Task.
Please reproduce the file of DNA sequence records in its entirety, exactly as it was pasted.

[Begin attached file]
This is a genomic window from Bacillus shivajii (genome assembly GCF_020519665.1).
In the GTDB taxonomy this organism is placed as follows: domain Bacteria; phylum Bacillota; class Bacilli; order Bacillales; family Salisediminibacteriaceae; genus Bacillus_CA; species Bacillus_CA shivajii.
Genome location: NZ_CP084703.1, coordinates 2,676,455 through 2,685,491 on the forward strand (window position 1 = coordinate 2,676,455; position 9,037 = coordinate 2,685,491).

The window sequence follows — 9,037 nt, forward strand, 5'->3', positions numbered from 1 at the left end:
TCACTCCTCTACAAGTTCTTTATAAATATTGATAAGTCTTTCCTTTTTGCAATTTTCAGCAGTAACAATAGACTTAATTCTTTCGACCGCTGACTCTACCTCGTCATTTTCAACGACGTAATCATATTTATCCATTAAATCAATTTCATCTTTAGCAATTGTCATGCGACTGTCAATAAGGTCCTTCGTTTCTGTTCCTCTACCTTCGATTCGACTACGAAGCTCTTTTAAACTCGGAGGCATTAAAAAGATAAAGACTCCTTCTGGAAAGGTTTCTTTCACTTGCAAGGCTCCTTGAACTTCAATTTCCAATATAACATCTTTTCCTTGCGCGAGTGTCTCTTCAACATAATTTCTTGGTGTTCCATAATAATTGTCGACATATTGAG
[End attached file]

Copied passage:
This is a genomic window from Bacillus shivajii (genome assembly GCF_020519665.1).
In the GTDB taxonomy this organism is placed as follows: domain Bacteria; phylum Bacillota; class Bacilli; order Bacillales; family Salisediminibacteriaceae; genus Bacillus_CA; species Bacillus_CA shivajii.
Genome location: NZ_CP084703.1, coordinates 2,676,455 through 2,685,491 on the forward strand (window position 1 = coordinate 2,676,455; position 9,037 = coordinate 2,685,491).

The window sequence follows — 9,037 nt, forward strand, 5'->3', positions numbered from 1 at the left end:
TCACTCCTCTACAAGTTCTTTATAAATATTGATAAGTCTTTCCTTTTTGCAATTTTCAGCAGTAACAATAGACTTAATTCTTTCGACCGCTGACTCTACCTCGTCATTTTCAACGACGTAATCATATTTATCCATTAAATCAATTTCATCTTTAGCAATTGTCATGCGACTGTCAATAAGGTCCTTCGTTTCTGTTCCTCTACCTTCGATTCGACTACGAAGCTCTTTTAAACTCGGAGGCATTAAAAAGATAAAGACTCCTTCTGGAAAGGTTTCTTTCACTTGCAAGGCTCCTTGAACTTCAATTTCCAATATAACATCTTTTCCTTGCGCGAGTGTCTCTTCAACATAATTTCTTGGTGTTCCATAATAATTGTCGACATATTGAG